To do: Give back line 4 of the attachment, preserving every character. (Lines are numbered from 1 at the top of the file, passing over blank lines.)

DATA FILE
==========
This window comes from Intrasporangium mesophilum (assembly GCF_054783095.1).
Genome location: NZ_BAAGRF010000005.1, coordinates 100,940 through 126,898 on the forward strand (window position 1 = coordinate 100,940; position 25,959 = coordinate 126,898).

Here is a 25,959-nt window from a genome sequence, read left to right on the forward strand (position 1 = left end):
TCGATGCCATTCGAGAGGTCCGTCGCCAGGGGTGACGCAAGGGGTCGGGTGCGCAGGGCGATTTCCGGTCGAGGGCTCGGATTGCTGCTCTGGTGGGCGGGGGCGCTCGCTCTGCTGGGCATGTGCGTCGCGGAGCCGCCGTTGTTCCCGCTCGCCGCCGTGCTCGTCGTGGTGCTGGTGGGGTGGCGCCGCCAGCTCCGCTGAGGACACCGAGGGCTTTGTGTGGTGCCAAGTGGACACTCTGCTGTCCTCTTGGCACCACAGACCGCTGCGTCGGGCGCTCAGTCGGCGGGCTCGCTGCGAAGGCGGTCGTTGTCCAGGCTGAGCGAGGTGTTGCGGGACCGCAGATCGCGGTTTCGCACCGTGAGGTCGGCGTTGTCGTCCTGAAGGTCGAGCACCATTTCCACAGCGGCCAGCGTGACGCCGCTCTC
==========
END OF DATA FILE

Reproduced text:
TCGATGCCATTCGAGAGGTCCGTCGCCAGGGGTGACGCAAGGGGTCGGGTGCGCAGGGCGATTTCCGGTCGAGGGCTCGGATTGCTGCTCTGGTGGGCGGGGGCGCTCGCTCTGCTGGGCATGTGCGTCGCGGAGCCGCCGTTGTTCCCGCTCGCCGCCGTGCTCGTCGTGGTGCTGGTGGGGTGGCGCCGCCAGCTCCGCTGAGGACACCGAGGGCTTTGTGTGGTGCCAAGTGGACACTCTGCTGTCCTCTTGGCACCACAGACCGCTGCGTCGGGCGCTCAGTCGGCGGGCTCGCTGCGAAGGCGGTCGTTGTCCAGGCTGAGCGAGGTGTTGCGGGACCGCAGATCGCGGTTTCGCACCGTGAGGTCGGCGTTGTCGTCCTGAAGGTCGAGCACCATTTCCACAGCGGCCAGCGTGACGCCGCTCTC